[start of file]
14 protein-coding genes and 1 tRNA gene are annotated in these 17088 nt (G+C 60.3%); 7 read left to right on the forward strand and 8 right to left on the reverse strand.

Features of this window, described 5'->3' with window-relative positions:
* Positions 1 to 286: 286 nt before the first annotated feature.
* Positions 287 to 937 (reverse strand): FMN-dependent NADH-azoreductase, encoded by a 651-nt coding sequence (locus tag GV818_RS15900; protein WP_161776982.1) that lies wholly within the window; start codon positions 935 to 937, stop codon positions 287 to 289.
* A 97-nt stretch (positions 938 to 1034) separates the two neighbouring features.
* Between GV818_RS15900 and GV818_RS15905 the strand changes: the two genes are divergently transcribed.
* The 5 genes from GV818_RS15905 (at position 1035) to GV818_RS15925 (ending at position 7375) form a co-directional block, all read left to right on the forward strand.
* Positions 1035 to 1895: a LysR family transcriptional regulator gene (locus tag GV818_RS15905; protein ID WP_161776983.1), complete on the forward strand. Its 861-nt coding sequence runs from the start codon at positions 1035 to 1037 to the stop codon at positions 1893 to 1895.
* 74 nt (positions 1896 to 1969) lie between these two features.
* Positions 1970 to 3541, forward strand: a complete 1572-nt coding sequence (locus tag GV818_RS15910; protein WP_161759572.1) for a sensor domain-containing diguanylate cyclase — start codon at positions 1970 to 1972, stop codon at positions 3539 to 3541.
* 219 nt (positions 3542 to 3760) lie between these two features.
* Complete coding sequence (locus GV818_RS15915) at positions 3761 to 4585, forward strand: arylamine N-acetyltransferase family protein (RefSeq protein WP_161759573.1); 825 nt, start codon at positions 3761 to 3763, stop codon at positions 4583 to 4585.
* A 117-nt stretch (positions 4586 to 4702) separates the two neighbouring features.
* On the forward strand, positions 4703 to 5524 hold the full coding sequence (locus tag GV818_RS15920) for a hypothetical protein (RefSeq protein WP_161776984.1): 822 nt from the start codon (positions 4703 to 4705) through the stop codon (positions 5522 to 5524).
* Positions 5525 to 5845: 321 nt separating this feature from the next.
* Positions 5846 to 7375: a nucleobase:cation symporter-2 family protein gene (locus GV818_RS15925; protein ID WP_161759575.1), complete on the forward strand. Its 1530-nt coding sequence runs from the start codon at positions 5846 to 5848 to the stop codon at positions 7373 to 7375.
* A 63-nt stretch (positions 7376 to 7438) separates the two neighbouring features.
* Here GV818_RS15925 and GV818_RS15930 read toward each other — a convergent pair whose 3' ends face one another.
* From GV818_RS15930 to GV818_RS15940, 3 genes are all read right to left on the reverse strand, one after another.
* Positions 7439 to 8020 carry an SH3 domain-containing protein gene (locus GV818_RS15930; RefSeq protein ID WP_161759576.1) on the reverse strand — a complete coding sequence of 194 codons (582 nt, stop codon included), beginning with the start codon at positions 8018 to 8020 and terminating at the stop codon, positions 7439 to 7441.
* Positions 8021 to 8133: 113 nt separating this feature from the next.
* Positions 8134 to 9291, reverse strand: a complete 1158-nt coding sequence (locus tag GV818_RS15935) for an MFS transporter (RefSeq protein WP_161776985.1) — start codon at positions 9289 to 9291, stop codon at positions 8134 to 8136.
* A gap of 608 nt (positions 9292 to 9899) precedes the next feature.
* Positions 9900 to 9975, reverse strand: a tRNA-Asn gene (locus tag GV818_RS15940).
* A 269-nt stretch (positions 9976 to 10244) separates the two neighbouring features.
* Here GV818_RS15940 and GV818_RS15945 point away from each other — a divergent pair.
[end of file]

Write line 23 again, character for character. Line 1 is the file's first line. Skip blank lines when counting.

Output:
* A gap of 608 nt (positions 9292 to 9899) precedes the next feature.